Most personal automobile Websites like mine leave many questions unanswered. Much like a brief conversation with someone, you simply cannot convey every piece of information necessary to tell the whole story. Below is a good example:
A fellow car guy who is not familiar with these vehicles asks me about my car while passing by. Usually something to the effect of:
"Holy shit man, why is this thing so fast?" or
"Holy shit man, what have you done to this thing?" or
"Holy shit man what is this thing?" You get the idea.
I usually try to hit the high points, which I've listed below:
- 1989 Mirage also known as a Dodge Colt GT.
- Approx. 1500 made
- Originally equipped with a 1.6 turbo engine
- Swapped a 2.0 Turbo engine from a 1990 Mitsubishi Eclipse
- Added a free flowing exhaust, larger injectors, turbo and intercooler.
- Voila. Runs 11s.
"It's a drag car. It probably wouldn't go 10 miles without overheating or something"That couldn't be further from the truth. This car is driven between 80 and 100 miles per day, every day. I simply take it to the drag strip for fun occasionally. It gets also 25-27mpg consistently and is a kitten to drive. The beast comes out when the boost guage starts swinging into the double digits. At the track I bolt on a set of small slicks, but this is strictly for my enjoyment. Some people try to go as fast as possible on drag radials at the track. I've tried this with inconsistent results. I'd rather roll into the track, bolt on my slicks, run consistent all day, bolt on the street tires and go home.
"You've got to have nitrous to be running times like that in a 4 cylinder."Nope. Don't need it. Doing a little research on the strength and potential of the 4G63 Turbo engine will answer this question for me. There is absolutely nothing special about my combination. My entire setup is on the Website in fact.
"You must have spent some serious money trying to make that thing go fast"Wrongo! I've spent very little money on this car! The engine is 100% bone stock and the bolt-ons I chose are all inexpensive. Currently I've got less than $6000 in the whole project including the price of the car. Not bad for a nice, solid economical and reliable car.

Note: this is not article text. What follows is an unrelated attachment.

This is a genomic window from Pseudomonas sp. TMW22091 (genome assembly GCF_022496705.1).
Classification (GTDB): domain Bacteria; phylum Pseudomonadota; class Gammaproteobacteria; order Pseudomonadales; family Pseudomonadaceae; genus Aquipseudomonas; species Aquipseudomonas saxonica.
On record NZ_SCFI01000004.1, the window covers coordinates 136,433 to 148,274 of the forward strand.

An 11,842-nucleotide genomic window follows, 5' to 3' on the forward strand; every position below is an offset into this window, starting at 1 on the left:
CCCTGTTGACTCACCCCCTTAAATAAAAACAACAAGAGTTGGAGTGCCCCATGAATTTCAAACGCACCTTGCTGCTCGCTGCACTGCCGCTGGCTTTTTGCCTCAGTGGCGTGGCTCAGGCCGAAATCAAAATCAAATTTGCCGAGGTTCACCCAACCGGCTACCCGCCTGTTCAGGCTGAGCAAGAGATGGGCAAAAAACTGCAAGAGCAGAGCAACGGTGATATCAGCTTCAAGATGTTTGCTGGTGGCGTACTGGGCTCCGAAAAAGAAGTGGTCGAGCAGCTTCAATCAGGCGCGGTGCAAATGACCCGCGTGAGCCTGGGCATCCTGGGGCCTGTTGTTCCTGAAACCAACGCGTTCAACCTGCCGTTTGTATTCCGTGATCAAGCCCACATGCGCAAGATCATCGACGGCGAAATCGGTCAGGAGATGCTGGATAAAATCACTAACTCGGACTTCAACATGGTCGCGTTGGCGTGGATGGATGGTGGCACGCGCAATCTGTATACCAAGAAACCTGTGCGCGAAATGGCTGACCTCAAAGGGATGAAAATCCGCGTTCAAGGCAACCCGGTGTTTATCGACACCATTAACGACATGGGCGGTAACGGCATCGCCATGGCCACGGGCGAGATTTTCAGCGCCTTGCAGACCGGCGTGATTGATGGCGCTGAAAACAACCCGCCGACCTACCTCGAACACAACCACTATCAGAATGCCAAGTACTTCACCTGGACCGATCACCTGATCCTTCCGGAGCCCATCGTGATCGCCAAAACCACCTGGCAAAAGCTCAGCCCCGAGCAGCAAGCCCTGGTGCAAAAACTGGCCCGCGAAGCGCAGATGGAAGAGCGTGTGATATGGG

"That car is going to twist in half with that kind of power"I'm surprised how much I've heard this one. The car does not have a roll cage or any other chassis stiffening mods and the car is fine. Every panel on the car is straight and the unibody shows absolutely no signs of stress after years of daily abuse. Don't get me wrong, any car, (especially a unibody) can benefit from a cage, strut tower braces and the like. I just haven't seen the need to do this.
"I bet you break trannies and axles all the time"Actually the only thing I ever broke was a 5th gear/reverse shift fork. I guess I threw it into 5th a little too hard (I swear I wasn't racing anyone.) Other than that, the car has been extremely reliable and fun.
"The car may be fast, but it won't be on the road for long"No kidding, this is the most reliable car I've ever had. I've been driving it for 5 years as it sits now without a hitch. That pretty much sums it up. I did not build this car to run a good ET or two then blow up two weeks later. This comes from datalogging, careful tuning and an eye on the details.
SummaryAny time one goes against the norm in life there will be a whole array of folks who will be happy to list the reasons why it is a bad idea or will never work. The truth is, most of these same people have never had any real world experience on what they are dispelling. They are pulling from a knowledge base that consists of hearsay and speculation, not factual information.
My point? Have an open mind when checking out other's handywork. Do not put them down for trying something different. Instead, applaud them for their results and learn a thing or two from them. More than likely that person will have equal respect for you and your ideas, no matter how off the wall, or completely middle of the road they may be.